© The Financial Times Ltd 2014 FT and 'Financial Times' are trademarks of The Financial Times Ltd.
November 2, 2011 5:38 pm
Tim Armstrong, chief executive of AOL, sought to quell speculation that his company might be bought by Yahoo, again playing down prospects of a long-rumoured tie-up between two troubled internet icons.
“Yahoo has their own business to worry about. I’m solely worried about AOL at this point,” Mr Armstrong said in a video interview with AllThingsD, a technology news website, posted after the company reported third-quarter earnings. “When I think about our company and where our future is, and those things, it’s really as an independent entity, and being very focused on our core strategy.”
Asked if that meant Mr Armstrong wanted AOL to remain a standalone company, he replied: “From our results today, and from what you’ve heard me say publicly, and what we’re focused on, the answer is yes.”
Yahoo is in turmoil as it explores the sale of its Japanese business and remains at the centre of takeover speculation.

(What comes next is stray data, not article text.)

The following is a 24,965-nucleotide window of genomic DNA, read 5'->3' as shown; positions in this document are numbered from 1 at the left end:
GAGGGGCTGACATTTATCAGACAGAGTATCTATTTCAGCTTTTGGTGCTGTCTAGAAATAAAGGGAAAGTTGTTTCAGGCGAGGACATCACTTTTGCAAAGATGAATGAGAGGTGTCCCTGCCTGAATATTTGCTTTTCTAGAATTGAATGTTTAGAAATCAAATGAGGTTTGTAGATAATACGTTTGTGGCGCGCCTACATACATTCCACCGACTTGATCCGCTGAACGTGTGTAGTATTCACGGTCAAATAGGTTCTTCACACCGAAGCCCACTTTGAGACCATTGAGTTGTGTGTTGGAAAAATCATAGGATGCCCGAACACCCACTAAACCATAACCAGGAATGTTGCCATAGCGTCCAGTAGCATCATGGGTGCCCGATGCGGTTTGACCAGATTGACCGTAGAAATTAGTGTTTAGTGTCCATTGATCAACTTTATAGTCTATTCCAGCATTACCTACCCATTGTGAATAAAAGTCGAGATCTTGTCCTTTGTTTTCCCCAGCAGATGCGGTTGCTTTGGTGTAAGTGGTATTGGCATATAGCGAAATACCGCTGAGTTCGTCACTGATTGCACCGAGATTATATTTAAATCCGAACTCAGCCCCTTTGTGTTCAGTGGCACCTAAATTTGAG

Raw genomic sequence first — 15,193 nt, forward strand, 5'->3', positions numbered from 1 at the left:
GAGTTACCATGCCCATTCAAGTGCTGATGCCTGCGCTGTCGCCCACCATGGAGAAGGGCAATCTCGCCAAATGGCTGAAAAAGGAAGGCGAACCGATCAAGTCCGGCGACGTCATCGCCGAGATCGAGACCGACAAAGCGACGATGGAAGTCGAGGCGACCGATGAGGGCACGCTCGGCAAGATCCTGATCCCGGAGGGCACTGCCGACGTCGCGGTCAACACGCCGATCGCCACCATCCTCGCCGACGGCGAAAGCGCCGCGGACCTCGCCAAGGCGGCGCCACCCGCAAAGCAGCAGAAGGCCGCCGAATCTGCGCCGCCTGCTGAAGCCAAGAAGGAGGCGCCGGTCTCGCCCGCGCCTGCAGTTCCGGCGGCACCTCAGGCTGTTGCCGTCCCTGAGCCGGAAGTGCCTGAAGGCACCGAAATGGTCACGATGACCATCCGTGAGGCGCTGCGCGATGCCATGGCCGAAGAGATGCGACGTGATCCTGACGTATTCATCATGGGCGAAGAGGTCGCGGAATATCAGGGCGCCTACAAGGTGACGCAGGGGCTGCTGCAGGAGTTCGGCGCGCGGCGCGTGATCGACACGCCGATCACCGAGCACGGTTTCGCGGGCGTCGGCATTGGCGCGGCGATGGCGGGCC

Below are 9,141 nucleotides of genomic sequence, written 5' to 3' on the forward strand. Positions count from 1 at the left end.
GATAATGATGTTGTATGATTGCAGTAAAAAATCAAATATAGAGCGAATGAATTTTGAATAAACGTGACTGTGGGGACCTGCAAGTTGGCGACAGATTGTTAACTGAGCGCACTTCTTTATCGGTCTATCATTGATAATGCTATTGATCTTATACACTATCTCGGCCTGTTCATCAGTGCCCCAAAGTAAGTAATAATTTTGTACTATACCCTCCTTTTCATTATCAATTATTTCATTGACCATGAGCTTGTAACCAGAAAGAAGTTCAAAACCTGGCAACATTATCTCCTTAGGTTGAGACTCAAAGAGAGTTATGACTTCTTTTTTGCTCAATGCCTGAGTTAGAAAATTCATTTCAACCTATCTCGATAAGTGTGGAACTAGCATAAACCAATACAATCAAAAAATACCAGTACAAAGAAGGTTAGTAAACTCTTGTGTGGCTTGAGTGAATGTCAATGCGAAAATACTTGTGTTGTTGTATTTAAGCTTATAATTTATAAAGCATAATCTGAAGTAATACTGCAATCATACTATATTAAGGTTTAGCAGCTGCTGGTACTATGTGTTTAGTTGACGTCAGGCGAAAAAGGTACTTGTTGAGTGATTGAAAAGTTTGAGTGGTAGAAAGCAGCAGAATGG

Mr Armstrong’s comments came as AOL reported mixed quarterly results that illustrated the company’s multifaceted challenges. Overall revenues were down 6 per cent to $532m from a year earlier, though advertising sales were up.
The company’s internet access business, which is in decline, saw revenues fall 22 per cent to $192m, as fewer people took the dial-up service. This led to fewer people visiting AOL.com, which affected overall page views and advertising impressions.
Traffic across AOL’s properties, which include the recently acquired Huffington Post and TechCrunch blogs, was relatively flat, as traffic gains from the acquired sites offset losses from AOL.com and Mapquest.
Ken Sena, an analyst at Evercore Partners, said he believed AOL’s content acquisitions, which totalled about $400m in a year, were good strategic moves as they have bolstered traffic that would have otherwise declined. “It was the right thing to do,” he said. “I do believe those assets are growing, but it becomes a question of what is the magnitude of the offset.”
Advertising revenues were up 8 per cent in the quarter, with display advertising revenues up 15 per cent, figures Mr Armstrong said showed his turnround strategy was beginning to work.
But Mr Sena said those results reflected higher rates, not wider distribution. “Each quarter when they’re showing this display revenue growth it’s coming from pricing not volume, and you wonder how long advertisers will let them get away with that,” he said.
Copyright The Financial Times Limited 2014. You may share using our article tools.
Please don't cut articles from FT.com and redistribute by email or post to the web.